Fuel Sender, Seat Belts, Windshield Oops

After last week’s gasoline shower when draining the tank I did some research and came upon these things called a Curtis Drain.

Curtis drain

They are awesome! They work just the same at the regular drains but you can twist them so that they lock in the open position – perfect for draining out the tanks. Why aren’t these standard in the kit?? After draining out the last dregs in the passenger tank, I installed them into the two sumps on the passenger side.

This still leaves the pilot side which doesn’t have the fancy drains yet but to help with that Allen arrived with this improvised device

Allen's fuel drainer invention

The pipe inside the plastic tubing can be pushed against the drain to open it and the gasoline flows inside the tubing and into the funnel – genius!

To cut a 90 minute story short, I got the fuel sender out of the tank and when it was measured the angle of bend was a good 20 degrees off of the spec and the end wasn’t all that straight so this was fixed and the sender placed back in the tank (anyone familiar with this process will know that last statement is akin to saying “and then we implemented Brexit”). This will get tested tomorrow.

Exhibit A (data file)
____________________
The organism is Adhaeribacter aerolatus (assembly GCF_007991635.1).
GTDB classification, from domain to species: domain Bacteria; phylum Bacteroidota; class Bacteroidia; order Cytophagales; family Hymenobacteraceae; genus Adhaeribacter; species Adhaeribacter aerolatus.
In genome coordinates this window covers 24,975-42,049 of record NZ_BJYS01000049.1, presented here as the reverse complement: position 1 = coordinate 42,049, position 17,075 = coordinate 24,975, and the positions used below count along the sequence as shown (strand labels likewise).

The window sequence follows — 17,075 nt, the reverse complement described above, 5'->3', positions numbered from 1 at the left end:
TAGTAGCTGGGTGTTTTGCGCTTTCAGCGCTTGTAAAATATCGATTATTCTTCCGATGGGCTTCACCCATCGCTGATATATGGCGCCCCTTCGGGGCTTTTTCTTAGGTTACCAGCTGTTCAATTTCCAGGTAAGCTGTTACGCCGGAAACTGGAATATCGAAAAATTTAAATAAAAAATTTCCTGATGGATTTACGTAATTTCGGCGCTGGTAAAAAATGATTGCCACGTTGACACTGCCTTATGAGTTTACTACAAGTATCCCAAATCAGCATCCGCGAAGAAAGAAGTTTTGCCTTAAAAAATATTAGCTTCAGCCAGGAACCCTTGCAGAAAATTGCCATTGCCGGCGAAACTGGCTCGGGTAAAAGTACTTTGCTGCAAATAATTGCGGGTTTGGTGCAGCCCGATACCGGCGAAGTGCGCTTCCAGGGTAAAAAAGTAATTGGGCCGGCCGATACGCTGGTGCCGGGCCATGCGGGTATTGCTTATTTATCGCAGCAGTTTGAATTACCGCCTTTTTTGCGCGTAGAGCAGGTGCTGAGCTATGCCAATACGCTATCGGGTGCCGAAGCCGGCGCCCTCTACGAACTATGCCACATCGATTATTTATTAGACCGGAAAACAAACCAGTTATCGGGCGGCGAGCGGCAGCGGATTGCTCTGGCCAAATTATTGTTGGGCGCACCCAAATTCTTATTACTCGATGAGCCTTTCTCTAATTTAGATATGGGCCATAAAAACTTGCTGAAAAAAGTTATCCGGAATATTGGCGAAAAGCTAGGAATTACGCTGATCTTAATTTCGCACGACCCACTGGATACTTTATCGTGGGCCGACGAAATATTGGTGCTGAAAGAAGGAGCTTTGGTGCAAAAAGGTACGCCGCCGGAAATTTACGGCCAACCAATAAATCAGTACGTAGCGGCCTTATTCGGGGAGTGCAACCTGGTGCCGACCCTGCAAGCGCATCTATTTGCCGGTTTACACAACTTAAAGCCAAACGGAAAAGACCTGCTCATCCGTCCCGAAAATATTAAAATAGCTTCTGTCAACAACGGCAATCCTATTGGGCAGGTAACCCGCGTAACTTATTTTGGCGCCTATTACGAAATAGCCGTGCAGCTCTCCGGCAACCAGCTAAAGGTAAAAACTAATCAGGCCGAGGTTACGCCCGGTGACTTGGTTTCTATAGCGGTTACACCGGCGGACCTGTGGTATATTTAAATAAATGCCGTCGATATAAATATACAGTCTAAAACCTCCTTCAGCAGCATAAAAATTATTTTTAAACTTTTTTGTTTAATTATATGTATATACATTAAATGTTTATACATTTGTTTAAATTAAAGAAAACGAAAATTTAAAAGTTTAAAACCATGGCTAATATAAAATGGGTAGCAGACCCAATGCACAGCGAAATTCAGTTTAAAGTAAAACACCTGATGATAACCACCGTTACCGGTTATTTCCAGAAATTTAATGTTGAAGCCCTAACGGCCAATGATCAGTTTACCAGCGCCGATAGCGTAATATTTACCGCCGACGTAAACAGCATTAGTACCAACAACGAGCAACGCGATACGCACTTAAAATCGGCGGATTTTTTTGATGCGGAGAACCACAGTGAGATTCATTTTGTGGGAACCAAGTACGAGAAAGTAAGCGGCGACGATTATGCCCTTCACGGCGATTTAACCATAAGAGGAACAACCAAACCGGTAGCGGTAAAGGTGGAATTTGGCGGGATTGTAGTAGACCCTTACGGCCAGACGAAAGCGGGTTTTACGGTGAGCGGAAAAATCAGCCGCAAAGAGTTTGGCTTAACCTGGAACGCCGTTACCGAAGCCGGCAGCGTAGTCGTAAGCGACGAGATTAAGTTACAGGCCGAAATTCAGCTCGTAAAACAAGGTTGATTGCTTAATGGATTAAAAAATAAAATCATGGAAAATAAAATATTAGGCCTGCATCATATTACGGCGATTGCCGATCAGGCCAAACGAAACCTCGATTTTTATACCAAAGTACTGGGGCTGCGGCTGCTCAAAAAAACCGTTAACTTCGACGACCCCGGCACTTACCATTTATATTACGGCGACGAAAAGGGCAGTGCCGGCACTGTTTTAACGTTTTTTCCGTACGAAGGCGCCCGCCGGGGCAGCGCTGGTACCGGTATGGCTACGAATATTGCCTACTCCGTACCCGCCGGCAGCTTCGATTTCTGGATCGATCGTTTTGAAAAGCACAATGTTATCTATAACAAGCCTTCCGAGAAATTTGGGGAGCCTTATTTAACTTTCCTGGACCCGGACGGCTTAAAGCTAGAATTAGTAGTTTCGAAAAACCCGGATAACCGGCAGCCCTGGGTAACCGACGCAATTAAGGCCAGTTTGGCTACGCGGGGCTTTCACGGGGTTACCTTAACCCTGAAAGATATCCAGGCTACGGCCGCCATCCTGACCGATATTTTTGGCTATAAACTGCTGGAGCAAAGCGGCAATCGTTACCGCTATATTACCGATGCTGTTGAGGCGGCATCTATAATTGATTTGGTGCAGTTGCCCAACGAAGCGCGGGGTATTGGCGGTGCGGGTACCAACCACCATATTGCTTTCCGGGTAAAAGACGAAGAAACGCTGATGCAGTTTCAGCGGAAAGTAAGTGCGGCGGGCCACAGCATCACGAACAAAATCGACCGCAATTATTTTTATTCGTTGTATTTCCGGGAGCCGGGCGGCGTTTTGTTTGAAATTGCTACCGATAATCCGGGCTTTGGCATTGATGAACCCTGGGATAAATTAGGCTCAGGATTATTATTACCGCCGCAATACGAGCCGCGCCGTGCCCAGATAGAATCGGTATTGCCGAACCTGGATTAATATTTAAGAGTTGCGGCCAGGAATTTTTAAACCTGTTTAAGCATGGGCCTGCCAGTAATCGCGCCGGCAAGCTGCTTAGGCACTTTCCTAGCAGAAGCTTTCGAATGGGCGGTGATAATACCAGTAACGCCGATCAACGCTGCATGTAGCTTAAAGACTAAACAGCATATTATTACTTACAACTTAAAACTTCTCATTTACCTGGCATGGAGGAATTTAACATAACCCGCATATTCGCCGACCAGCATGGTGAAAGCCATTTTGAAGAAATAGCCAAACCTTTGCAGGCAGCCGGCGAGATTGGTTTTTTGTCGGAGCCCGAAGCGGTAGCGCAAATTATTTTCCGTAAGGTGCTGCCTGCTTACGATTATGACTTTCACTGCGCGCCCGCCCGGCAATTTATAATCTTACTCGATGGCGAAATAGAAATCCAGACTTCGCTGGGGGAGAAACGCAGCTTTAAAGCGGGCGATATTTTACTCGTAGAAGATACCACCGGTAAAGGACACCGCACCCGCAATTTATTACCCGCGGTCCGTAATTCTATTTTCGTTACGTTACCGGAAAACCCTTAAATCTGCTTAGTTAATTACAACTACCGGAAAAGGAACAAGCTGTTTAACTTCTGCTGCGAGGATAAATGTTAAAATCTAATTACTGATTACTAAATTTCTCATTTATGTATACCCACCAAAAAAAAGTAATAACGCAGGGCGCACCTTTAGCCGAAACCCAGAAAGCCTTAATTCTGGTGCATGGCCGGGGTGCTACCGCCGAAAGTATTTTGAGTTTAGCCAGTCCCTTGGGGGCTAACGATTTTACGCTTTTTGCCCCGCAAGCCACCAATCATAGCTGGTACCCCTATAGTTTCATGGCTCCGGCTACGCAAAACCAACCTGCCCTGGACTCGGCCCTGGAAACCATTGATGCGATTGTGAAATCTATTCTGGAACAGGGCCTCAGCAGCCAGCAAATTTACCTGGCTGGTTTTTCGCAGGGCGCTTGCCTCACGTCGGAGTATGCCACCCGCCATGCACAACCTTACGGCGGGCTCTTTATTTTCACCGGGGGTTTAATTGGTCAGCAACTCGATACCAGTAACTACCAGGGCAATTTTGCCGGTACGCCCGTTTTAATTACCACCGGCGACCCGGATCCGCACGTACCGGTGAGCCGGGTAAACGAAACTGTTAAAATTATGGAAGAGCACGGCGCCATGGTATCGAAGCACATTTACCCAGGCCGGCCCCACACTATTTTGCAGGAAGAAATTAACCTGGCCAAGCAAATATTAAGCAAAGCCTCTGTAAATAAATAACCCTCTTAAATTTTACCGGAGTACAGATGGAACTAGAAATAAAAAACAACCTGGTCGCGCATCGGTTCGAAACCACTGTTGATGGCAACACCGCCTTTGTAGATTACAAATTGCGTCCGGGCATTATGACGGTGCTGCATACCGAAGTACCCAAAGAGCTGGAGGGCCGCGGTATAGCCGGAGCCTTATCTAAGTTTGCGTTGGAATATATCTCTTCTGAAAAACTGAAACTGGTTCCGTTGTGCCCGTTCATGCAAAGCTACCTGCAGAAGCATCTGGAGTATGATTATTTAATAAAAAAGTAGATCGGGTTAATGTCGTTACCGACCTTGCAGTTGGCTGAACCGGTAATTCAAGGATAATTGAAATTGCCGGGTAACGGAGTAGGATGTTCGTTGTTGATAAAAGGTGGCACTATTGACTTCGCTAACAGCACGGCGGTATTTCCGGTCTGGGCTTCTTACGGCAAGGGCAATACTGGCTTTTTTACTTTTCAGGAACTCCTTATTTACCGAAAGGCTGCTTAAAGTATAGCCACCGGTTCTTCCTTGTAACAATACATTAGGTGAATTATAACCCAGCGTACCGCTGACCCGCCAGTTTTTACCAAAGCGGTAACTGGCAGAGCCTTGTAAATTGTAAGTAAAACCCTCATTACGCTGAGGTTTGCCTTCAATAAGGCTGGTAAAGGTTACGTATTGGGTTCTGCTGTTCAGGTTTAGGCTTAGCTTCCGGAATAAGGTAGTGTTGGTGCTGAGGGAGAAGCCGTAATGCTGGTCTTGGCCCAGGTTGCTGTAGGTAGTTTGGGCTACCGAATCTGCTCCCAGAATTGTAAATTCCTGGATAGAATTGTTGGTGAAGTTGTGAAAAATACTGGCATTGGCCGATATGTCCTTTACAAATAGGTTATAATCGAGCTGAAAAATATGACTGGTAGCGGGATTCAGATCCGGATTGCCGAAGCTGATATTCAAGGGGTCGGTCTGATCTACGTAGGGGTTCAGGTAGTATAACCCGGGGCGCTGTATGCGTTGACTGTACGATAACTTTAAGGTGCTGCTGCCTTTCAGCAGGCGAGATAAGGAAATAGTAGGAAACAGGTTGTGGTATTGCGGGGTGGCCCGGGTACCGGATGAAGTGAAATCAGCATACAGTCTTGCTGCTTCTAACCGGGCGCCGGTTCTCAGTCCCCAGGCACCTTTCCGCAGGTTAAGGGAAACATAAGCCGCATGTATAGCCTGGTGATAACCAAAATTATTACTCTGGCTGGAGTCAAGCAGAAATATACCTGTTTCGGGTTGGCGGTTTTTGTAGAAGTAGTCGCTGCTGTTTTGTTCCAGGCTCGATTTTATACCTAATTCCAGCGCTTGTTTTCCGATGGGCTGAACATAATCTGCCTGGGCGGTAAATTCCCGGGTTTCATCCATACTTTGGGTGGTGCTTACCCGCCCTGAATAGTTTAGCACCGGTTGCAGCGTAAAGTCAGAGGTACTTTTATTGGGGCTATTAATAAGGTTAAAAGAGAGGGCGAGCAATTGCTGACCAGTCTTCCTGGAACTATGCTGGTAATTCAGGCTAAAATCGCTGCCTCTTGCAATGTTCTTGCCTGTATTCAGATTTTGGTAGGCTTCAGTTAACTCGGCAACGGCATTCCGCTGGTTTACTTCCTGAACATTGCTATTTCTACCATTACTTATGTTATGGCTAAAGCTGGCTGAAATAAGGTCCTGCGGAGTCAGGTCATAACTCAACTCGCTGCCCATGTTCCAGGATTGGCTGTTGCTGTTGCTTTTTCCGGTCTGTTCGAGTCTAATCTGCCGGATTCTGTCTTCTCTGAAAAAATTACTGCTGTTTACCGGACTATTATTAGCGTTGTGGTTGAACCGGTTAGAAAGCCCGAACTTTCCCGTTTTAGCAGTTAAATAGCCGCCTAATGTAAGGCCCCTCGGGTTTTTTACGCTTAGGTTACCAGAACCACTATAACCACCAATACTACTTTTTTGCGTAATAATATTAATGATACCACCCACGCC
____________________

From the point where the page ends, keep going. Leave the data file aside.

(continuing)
I’m trying to get the baggage area wrapped up so I can put the side windows in so fuselage wrapping can continue. The hole for the windows makes a great place to get inside the area to do things. One of those things is to install the seat belts and after some tricky wrenching (I can’t imagine how one person could do this on their own) we had them on.

Seat belt installed

Next up was to get the windshield out and see what few things needed to be done to finish that up. Well, first off there’s this

Cowl and windshield too close

It might look like this is ok but there’s a rubber trim that goes on the windshield that will make about a half inch overlap. We’ll need to shave the cowl back a bit there in the centre and possibly the windshield too. Well, that brings up problem two – if the bottom edge of the windshield changes, the shape changes and then the side holes that were already drilled will no longer be a match to the holes on the cabin. But! That doesn’t matter because the holes don’t line up anyway.

That last statement is a baffling one, I’m sure that when we put the windshield away it was fitting just perfect so I can’t explain what has happened. My Dad thinks perhaps the engine install and running has tightened some bolts, made a small change to the cabin shape, who knows. Whatever the reason there’s still some work to do on the windshield.

The last thing of the day was to get the seat pan in place on the passenger side, it just would not go in. Some screwdrivers for wedges eventually got it in place – and most of the holes were lined up too!

More progress, a few more obstacles: c’est la guerre.